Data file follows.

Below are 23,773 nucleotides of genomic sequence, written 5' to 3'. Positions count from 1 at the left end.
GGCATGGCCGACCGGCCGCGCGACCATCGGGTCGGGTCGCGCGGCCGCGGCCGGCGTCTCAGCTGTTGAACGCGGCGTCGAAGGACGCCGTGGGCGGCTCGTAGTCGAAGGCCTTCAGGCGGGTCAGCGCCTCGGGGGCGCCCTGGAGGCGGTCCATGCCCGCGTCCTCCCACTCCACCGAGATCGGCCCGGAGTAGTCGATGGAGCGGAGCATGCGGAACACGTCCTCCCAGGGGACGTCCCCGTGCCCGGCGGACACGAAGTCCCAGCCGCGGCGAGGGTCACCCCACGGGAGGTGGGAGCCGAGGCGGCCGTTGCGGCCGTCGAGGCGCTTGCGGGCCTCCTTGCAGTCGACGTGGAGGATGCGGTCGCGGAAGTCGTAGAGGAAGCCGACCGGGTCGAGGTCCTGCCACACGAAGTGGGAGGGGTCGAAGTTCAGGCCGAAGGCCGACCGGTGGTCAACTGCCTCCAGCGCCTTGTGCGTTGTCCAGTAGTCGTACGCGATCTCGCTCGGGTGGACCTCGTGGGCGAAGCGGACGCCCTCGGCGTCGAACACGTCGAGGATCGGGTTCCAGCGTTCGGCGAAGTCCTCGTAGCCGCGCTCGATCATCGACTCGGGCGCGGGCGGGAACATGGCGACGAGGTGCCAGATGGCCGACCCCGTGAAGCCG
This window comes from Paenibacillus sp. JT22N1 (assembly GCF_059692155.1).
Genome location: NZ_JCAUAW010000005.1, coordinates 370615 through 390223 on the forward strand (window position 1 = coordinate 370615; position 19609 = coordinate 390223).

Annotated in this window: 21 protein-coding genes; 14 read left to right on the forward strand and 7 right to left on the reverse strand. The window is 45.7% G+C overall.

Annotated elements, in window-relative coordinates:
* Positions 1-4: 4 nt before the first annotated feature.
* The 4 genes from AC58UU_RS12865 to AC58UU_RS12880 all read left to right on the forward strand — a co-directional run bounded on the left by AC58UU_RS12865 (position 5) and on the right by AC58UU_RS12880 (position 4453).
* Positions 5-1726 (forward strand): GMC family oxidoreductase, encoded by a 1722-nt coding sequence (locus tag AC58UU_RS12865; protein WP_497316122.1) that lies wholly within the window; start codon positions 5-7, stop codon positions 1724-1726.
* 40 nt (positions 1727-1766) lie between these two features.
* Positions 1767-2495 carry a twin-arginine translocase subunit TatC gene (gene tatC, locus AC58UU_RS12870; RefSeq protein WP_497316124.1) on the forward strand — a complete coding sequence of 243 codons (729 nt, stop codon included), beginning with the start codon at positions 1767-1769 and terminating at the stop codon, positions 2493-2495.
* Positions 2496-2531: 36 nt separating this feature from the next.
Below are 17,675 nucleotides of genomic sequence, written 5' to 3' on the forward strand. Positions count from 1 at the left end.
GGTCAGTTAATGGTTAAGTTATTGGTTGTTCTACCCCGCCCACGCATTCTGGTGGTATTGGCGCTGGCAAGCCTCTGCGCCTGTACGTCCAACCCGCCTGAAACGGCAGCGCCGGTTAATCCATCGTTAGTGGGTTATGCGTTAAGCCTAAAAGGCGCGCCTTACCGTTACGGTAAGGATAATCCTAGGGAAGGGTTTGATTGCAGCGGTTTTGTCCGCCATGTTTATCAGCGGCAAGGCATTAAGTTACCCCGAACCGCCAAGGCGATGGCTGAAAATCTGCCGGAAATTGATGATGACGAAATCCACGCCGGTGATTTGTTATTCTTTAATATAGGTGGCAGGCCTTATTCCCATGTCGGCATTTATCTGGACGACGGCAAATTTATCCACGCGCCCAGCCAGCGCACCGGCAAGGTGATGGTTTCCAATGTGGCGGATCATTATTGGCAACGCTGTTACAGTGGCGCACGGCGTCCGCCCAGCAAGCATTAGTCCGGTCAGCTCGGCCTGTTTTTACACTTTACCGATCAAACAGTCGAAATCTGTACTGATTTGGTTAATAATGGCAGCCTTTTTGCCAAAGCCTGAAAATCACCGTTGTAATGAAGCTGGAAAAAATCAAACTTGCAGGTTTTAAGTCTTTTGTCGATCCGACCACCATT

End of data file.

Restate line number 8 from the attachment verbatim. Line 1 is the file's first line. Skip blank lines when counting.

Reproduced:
* The 4 genes from AC58UU_RS12865 to AC58UU_RS12880 all read left to right on the forward strand — a co-directional run bounded on the left by AC58UU_RS12865 (position 5) and on the right by AC58UU_RS12880 (position 4453).